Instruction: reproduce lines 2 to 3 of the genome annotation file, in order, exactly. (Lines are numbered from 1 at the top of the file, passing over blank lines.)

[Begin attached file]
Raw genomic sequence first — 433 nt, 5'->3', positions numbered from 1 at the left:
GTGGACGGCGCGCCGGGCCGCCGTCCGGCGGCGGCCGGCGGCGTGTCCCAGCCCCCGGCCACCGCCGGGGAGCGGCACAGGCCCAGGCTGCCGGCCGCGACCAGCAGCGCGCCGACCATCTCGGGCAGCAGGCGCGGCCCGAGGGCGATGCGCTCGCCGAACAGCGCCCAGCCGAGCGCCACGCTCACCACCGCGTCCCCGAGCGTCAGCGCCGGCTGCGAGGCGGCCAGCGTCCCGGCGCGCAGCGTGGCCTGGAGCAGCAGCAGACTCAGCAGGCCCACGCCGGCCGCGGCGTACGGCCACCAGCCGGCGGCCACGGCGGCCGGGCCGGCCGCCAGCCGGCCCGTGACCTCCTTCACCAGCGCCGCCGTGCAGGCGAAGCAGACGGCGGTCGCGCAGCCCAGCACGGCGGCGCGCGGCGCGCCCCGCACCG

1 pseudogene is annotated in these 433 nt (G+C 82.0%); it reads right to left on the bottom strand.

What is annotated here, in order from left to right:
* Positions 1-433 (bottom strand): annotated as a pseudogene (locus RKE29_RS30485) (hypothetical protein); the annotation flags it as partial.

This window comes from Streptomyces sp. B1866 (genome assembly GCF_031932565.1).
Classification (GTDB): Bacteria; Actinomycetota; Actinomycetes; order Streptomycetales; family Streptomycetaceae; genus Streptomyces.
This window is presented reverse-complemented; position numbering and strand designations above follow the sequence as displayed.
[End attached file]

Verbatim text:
GTGGACGGCGCGCCGGGCCGCCGTCCGGCGGCGGCCGGCGGCGTGTCCCAGCCCCCGGCCACCGCCGGGGAGCGGCACAGGCCCAGGCTGCCGGCCGCGACCAGCAGCGCGCCGACCATCTCGGGCAGCAGGCGCGGCCCGAGGGCGATGCGCTCGCCGAACAGCGCCCAGCCGAGCGCCACGCTCACCACCGCGTCCCCGAGCGTCAGCGCCGGCTGCGAGGCGGCCAGCGTCCCGGCGCGCAGCGTGGCCTGGAGCAGCAGCAGACTCAGCAGGCCCACGCCGGCCGCGGCGTACGGCCACCAGCCGGCGGCCACGGCGGCCGGGCCGGCCGCCAGCCGGCCCGTGACCTCCTTCACCAGCGCCGCCGTGCAGGCGAAGCAGACGGCGGTCGCGCAGCCCAGCACGGCGGCGCGCGGCGCGCCCCGCACCG

1 pseudogene is annotated in these 433 nt (G+C 82.0%); it reads right to left on the bottom strand.